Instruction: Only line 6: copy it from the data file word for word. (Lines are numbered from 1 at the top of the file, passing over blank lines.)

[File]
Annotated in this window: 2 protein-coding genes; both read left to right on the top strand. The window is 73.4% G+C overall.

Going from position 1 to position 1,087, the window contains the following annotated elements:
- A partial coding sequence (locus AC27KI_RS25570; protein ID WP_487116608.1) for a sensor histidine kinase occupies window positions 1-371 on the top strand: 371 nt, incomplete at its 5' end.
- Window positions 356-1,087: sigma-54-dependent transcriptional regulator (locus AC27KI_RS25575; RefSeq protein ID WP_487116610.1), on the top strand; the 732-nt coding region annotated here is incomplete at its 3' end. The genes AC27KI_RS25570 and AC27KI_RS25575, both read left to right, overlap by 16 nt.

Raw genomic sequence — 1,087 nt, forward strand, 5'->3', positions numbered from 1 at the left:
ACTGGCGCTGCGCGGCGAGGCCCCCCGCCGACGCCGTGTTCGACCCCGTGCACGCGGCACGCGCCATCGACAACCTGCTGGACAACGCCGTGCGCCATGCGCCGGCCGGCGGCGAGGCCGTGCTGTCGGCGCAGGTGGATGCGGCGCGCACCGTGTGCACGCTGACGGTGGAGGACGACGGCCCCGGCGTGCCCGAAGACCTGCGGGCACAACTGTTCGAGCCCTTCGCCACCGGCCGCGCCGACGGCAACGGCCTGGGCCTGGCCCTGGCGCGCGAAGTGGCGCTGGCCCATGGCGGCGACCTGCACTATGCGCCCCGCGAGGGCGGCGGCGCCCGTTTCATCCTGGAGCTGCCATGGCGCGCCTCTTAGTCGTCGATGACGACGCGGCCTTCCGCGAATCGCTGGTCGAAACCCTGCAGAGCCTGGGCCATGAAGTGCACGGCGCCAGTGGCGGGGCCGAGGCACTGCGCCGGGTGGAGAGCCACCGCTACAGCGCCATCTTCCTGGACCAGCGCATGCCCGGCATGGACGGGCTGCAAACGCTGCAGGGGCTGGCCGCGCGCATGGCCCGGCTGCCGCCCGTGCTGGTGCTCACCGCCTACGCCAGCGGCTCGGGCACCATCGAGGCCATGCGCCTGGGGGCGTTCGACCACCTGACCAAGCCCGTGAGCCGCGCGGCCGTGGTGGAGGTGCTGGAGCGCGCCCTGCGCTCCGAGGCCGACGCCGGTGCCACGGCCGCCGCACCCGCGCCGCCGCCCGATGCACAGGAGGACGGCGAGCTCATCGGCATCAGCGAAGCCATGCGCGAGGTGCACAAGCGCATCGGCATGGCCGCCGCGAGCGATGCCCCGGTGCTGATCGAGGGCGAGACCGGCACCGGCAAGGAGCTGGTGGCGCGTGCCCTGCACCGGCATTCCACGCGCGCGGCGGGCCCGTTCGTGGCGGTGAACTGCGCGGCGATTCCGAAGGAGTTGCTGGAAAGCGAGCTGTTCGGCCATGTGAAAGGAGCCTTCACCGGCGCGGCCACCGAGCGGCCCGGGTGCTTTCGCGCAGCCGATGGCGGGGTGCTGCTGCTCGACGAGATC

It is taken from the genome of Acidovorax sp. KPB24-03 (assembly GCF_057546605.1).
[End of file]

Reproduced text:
ACTGGCGCTGCGCGGCGAGGCCCCCCGCCGACGCCGTGTTCGACCCCGTGCACGCGGCACGCGCCATCGACAACCTGCTGGACAACGCCGTGCGCCATGCGCCGGCCGGCGGCGAGGCCGTGCTGTCGGCGCAGGTGGATGCGGCGCGCACCGTGTGCACGCTGACGGTGGAGGACGACGGCCCCGGCGTGCCCGAAGACCTGCGGGCACAACTGTTCGAGCCCTTCGCCACCGGCCGCGCCGACGGCAACGGCCTGGGCCTGGCCCTGGCGCGCGAAGTGGCGCTGGCCCATGGCGGCGACCTGCACTATGCGCCCCGCGAGGGCGGCGGCGCCCGTTTCATCCTGGAGCTGCCATGGCGCGCCTCTTAGTCGTCGATGACGACGCGGCCTTCCGCGAATCGCTGGTCGAAACCCTGCAGAGCCTGGGCCATGAAGTGCACGGCGCCAGTGGCGGGGCCGAGGCACTGCGCCGGGTGGAGAGCCACCGCTACAGCGCCATCTTCCTGGACCAGCGCATGCCCGGCATGGACGGGCTGCAAACGCTGCAGGGGCTGGCCGCGCGCATGGCCCGGCTGCCGCCCGTGCTGGTGCTCACCGCCTACGCCAGCGGCTCGGGCACCATCGAGGCCATGCGCCTGGGGGCGTTCGACCACCTGACCAAGCCCGTGAGCCGCGCGGCCGTGGTGGAGGTGCTGGAGCGCGCCCTGCGCTCCGAGGCCGACGCCGGTGCCACGGCCGCCGCACCCGCGCCGCCGCCCGATGCACAGGAGGACGGCGAGCTCATCGGCATCAGCGAAGCCATGCGCGAGGTGCACAAGCGCATCGGCATGGCCGCCGCGAGCGATGCCCCGGTGCTGATCGAGGGCGAGACCGGCACCGGCAAGGAGCTGGTGGCGCGTGCCCTGCACCGGCATTCCACGCGCGCGGCGGGCCCGTTCGTGGCGGTGAACTGCGCGGCGATTCCGAAGGAGTTGCTGGAAAGCGAGCTGTTCGGCCATGTGAAAGGAGCCTTCACCGGCGCGGCCACCGAGCGGCCCGGGTGCTTTCGCGCAGCCGATGGCGGGGTGCTGCTGCTCGACGAGATC